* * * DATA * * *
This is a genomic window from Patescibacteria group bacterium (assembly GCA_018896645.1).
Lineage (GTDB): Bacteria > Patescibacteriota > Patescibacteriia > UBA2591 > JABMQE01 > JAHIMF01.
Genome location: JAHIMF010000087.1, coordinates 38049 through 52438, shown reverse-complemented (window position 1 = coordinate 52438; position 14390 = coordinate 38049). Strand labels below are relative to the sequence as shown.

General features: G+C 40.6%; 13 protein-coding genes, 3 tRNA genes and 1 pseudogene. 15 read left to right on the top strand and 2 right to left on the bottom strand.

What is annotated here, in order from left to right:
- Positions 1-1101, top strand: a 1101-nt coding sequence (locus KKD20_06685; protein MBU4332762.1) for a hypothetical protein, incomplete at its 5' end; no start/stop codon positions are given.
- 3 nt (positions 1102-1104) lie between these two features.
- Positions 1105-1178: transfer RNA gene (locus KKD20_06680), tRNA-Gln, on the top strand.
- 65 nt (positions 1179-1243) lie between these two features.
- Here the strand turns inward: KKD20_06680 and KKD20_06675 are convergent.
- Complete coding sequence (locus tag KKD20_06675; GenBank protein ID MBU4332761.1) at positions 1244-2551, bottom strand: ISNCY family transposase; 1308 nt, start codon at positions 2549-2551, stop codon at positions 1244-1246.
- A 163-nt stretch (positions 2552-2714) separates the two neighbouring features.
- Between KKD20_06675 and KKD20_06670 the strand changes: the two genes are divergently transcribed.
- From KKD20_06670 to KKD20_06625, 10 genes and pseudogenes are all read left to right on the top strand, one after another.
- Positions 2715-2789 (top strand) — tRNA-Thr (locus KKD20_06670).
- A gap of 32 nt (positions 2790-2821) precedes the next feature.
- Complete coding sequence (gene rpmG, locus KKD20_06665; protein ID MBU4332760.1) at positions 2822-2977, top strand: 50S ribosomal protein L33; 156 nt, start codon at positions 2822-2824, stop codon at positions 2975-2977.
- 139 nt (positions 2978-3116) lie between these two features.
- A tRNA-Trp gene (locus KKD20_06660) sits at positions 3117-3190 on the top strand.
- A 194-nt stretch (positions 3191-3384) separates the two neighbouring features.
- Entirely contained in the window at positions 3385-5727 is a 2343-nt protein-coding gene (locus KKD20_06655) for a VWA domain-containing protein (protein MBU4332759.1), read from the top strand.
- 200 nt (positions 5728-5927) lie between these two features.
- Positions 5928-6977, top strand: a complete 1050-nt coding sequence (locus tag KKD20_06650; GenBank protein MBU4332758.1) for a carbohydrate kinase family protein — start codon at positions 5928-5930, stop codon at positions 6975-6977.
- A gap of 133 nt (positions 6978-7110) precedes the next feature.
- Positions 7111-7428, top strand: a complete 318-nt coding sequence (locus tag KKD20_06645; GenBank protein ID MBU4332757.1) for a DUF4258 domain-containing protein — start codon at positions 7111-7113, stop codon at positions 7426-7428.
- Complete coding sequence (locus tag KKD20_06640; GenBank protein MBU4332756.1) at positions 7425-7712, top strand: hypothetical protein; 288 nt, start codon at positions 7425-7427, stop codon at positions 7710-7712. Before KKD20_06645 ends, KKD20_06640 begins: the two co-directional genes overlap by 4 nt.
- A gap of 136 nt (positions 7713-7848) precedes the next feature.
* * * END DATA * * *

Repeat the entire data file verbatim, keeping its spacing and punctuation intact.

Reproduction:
This is a genomic window from Patescibacteria group bacterium (assembly GCA_018896645.1).
Lineage (GTDB): Bacteria > Patescibacteriota > Patescibacteriia > UBA2591 > JABMQE01 > JAHIMF01.
Genome location: JAHIMF010000087.1, coordinates 38049 through 52438, shown reverse-complemented (window position 1 = coordinate 52438; position 14390 = coordinate 38049). Strand labels below are relative to the sequence as shown.

General features: G+C 40.6%; 13 protein-coding genes, 3 tRNA genes and 1 pseudogene. 15 read left to right on the top strand and 2 right to left on the bottom strand.

What is annotated here, in order from left to right:
- Positions 1-1101, top strand: a 1101-nt coding sequence (locus KKD20_06685; protein MBU4332762.1) for a hypothetical protein, incomplete at its 5' end; no start/stop codon positions are given.
- 3 nt (positions 1102-1104) lie between these two features.
- Positions 1105-1178: transfer RNA gene (locus KKD20_06680), tRNA-Gln, on the top strand.
- 65 nt (positions 1179-1243) lie between these two features.
- Here the strand turns inward: KKD20_06680 and KKD20_06675 are convergent.
- Complete coding sequence (locus tag KKD20_06675; GenBank protein ID MBU4332761.1) at positions 1244-2551, bottom strand: ISNCY family transposase; 1308 nt, start codon at positions 2549-2551, stop codon at positions 1244-1246.
- A 163-nt stretch (positions 2552-2714) separates the two neighbouring features.
- Between KKD20_06675 and KKD20_06670 the strand changes: the two genes are divergently transcribed.
- From KKD20_06670 to KKD20_06625, 10 genes and pseudogenes are all read left to right on the top strand, one after another.
- Positions 2715-2789 (top strand) — tRNA-Thr (locus KKD20_06670).
- A gap of 32 nt (positions 2790-2821) precedes the next feature.
- Complete coding sequence (gene rpmG, locus KKD20_06665; protein ID MBU4332760.1) at positions 2822-2977, top strand: 50S ribosomal protein L33; 156 nt, start codon at positions 2822-2824, stop codon at positions 2975-2977.
- 139 nt (positions 2978-3116) lie between these two features.
- A tRNA-Trp gene (locus KKD20_06660) sits at positions 3117-3190 on the top strand.
- A 194-nt stretch (positions 3191-3384) separates the two neighbouring features.
- Entirely contained in the window at positions 3385-5727 is a 2343-nt protein-coding gene (locus KKD20_06655) for a VWA domain-containing protein (protein MBU4332759.1), read from the top strand.
- 200 nt (positions 5728-5927) lie between these two features.
- Positions 5928-6977, top strand: a complete 1050-nt coding sequence (locus tag KKD20_06650; GenBank protein MBU4332758.1) for a carbohydrate kinase family protein — start codon at positions 5928-5930, stop codon at positions 6975-6977.
- A gap of 133 nt (positions 6978-7110) precedes the next feature.
- Positions 7111-7428, top strand: a complete 318-nt coding sequence (locus tag KKD20_06645; GenBank protein ID MBU4332757.1) for a DUF4258 domain-containing protein — start codon at positions 7111-7113, stop codon at positions 7426-7428.
- Complete coding sequence (locus tag KKD20_06640; GenBank protein MBU4332756.1) at positions 7425-7712, top strand: hypothetical protein; 288 nt, start codon at positions 7425-7427, stop codon at positions 7710-7712. Before KKD20_06645 ends, KKD20_06640 begins: the two co-directional genes overlap by 4 nt.
- A gap of 136 nt (positions 7713-7848) precedes the next feature.